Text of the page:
Early graduates share post high school plans

2018 Early Grads

Andersen, Bianca J
Canfield, Riley M
DeGroote, Shaden C
Denney, Dean Michael
Gage, William A
Gray, Alexander
Habnick, Ethan E
Harris, Natalie J
Hendren, Kyle J
Howard, Kaylee M
Johnson, Kelsi A
Johnson, Molly J
Kouri, Kinsey E
Lynch, Taylor R
Meyers, Mason
Pashan, Abigail C
Roth, Nicholas L
Sandell, Hunter M
Sires, Caitlyn L
Sires, Johnathan J
Smiley, Austin J
Smith, Kiara Rachelle
Suljic, Madja
VanRosendaal, Kyle R

Twelve years. Thirteen counting kindergarten. Students spend on average 1,000 instructional hours per year in school according to the center for public education. As senior year, the grand finale, rolls around, some students decide to graduate punch out early, leaving the school and what they would once call a daily routine behind to submerge themselves into the “real world,” as they exit four months earlier than their peers.

In the graduating class of 2018, 25 students made the choice to graduate early. Of those students, Abby Pashan, Majda Suljic and William Gage shared their experiences with graduating early.

“I was getting to a point where I was sick of the same old thing,” Suljic said. “I had taken all of the classes I wanted to, and there was nothing else to spark my interest. Club Volley ball also takes a lot of my time and I have missed a lot of school in the past because of it. Now it is nice to not miss and be behind.”

Similar to Suljic, Pashan simply lost interest in the high school setting.

“I had friends who decided on graduating early, so I became interested. After talking with my counselor, I realized there weren’t any classes that I was interested in taking second semester, so I decided to graduate,” Pashan said.

Gage had different intentions when graduating early.

“I chose to graduate early because my plan was to join the military as soon as I could,” Gage said.

Unfortunately, Gage’s plans were spoiled when he discovered that he could not join the military due to past hip injuries.

“I wanted to join the military because my dad was in the military, and so was my grandpa. I just wanted to be involved in something bigger than myself,” Gage said.

Instead of letting this defeat get the best of him, he changed plans and focused on a new future.

“I got a full time job at Miracle Car Wash once I graduated high school and plan to start at Hawkeye Community College in the fall with a major in criminal justice,” Gage said.

Similar to Gage, Pashan was pulled to the full time job aspect, along with the break before beginning four more years of school.

“I babysit twin girls for a single mom, and that takes up a lot of time since I watch them for eight or more hours at a time,” she said. “I have also been spending a lot of time with family and friends again and just taking time for myself since I am no longer stressed or worried about school.”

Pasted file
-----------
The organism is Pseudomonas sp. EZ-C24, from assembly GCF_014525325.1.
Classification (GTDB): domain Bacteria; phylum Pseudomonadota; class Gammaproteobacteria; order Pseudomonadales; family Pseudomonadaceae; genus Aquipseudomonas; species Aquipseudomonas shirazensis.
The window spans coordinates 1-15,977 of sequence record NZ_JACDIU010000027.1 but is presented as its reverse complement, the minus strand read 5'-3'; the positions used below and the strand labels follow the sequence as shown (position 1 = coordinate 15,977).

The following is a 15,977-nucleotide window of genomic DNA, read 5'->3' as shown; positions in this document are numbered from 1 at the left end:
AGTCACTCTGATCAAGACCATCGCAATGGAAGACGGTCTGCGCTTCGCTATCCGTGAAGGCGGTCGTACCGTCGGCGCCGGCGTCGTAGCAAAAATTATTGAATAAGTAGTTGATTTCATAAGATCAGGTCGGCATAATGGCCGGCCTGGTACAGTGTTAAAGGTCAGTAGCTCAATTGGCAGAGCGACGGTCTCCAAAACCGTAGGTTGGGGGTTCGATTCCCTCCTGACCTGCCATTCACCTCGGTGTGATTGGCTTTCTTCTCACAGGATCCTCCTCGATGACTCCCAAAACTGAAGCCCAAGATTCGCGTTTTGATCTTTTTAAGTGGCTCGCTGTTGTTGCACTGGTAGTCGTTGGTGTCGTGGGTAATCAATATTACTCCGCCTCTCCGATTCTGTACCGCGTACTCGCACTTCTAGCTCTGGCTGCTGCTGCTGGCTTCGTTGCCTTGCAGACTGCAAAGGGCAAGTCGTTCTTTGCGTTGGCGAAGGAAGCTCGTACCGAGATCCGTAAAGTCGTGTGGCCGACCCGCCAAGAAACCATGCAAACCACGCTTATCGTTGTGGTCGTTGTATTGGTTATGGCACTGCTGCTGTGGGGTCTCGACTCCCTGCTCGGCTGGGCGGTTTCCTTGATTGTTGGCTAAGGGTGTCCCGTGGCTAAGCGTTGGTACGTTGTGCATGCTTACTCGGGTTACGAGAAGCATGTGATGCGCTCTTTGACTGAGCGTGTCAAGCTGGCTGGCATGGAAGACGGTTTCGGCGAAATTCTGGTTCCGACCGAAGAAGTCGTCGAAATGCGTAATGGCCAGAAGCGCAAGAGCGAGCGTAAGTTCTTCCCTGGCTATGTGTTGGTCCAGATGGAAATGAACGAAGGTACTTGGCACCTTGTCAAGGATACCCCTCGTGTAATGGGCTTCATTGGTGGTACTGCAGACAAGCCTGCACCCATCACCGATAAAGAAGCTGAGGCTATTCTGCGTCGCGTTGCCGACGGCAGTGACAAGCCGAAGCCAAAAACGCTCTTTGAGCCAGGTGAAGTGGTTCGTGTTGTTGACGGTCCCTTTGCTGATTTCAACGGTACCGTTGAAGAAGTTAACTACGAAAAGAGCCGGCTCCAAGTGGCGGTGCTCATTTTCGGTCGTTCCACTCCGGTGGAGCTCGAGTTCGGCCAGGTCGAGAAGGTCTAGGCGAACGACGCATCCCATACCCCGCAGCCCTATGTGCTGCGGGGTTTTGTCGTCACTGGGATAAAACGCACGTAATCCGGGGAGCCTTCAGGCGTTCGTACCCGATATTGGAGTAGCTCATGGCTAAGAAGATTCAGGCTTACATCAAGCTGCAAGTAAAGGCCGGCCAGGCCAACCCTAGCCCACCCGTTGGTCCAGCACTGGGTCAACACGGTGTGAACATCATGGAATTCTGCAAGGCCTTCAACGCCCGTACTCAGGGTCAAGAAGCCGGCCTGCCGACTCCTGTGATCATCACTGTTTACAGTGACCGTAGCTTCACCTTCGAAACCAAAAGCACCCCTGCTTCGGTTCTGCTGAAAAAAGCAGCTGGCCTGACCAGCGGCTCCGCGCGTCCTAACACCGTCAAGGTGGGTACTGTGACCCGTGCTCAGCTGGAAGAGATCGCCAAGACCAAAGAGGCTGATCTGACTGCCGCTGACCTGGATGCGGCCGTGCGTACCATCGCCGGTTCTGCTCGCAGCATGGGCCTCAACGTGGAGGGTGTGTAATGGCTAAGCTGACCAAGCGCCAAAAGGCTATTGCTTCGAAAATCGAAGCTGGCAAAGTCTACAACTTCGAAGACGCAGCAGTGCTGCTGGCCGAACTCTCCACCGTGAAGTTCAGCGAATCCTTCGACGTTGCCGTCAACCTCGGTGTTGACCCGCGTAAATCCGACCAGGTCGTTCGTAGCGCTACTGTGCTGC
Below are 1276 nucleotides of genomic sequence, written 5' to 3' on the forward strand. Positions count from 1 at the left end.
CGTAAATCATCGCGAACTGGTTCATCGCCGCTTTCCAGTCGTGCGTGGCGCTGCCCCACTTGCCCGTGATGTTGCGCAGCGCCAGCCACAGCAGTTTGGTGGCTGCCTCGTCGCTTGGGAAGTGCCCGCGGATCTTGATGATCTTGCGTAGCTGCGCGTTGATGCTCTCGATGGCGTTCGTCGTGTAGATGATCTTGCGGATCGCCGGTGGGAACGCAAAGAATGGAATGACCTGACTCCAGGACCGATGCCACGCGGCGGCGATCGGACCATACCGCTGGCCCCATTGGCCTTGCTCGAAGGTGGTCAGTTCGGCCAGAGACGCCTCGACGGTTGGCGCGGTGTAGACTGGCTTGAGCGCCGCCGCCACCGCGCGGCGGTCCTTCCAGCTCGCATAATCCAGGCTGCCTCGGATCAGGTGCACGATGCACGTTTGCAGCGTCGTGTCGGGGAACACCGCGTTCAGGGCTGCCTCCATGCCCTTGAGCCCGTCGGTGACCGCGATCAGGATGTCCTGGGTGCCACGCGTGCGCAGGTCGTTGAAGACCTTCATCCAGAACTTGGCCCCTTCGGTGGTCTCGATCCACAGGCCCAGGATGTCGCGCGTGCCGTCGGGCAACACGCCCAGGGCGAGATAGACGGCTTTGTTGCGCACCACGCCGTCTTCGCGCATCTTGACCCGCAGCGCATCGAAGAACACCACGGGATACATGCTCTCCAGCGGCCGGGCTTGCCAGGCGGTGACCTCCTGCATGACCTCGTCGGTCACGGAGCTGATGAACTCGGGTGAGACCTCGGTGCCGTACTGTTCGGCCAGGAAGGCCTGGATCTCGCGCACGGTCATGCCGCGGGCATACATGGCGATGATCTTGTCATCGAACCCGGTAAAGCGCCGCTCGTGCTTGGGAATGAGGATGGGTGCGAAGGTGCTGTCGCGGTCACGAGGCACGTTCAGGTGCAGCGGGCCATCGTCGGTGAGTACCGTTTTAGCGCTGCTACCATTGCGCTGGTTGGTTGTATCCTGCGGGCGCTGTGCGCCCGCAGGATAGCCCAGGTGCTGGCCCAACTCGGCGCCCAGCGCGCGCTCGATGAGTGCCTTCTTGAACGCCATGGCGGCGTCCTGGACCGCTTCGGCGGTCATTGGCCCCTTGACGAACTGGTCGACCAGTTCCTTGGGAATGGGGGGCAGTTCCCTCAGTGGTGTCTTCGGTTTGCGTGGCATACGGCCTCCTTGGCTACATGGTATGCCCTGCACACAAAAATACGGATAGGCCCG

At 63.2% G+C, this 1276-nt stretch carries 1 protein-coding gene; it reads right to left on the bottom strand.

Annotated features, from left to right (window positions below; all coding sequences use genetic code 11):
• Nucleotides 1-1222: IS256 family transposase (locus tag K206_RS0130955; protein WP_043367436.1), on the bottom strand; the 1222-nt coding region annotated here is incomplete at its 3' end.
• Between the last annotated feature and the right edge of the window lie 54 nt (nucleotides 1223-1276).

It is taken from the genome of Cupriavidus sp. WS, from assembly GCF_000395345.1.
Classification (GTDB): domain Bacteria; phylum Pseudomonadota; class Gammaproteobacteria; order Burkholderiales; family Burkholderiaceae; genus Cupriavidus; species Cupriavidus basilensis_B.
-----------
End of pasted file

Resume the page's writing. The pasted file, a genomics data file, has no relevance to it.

After this summer, Pashan has decided to attend Iowa State University with an undecided major but is looking at the human science field.

Suljic also plans to attend school in the fall, but has taken her time off to also focus on her future paths.

“I still don’t know where I want to go, so I’ve taken a lot of time to look into schools to make sure I live where I decide to go. I have also set up some job shadows at the hospital,” Suljic said.

After a close friend died earlier this year, Suljic plans to go into the medical field, she just has to decide where.

“I have been looking at Iowa, Grand View, Upper Iowa, Mount Mercy, Bemidji State, Mankato State and a few others. I’ve always wanted to be a hematologist and take the pre med route. After Evie passed away, I looked more into pathology and oncology side of it, and my passion for the career grew. All these schools will help me where I want to go,” Suljic said.

While the pressure put on students is high to finish with the class, these grads shared their advice on early graduation.

“Definitely think it through and make sure it is the best option for you. Don’t just do it to get done with school sooner because you could be missing out on some good classes and opportunities at CFHS,” Pashan said.

Similarly, Gage reflected on making sure it is the best option for one to consider.

“Really make sure it is what you want. It’s a good idea to have a plan for once you graduate and make sure the plan is set in stone,” Gage said.

Majda may not have a set plan at the moment for her future but has no regrets on her early graduation.

“If you feel like you’ve had your dose of high school and have put in the work to be able to graduate early and you’re thinking about it, just go ahead and do it. CFHS was fun, and I love my friends, but I see the friends worth seeing outside of school. I still go to games and support the Tigers as well. I haven’t missed out on anything because I graduated early. I feel like I’ve gained so much Instead. My mental and emotional health was not a problem before necessarily, but my break has improved it anyway since I’m more focused on myself and not the pressures that high school may bring.”

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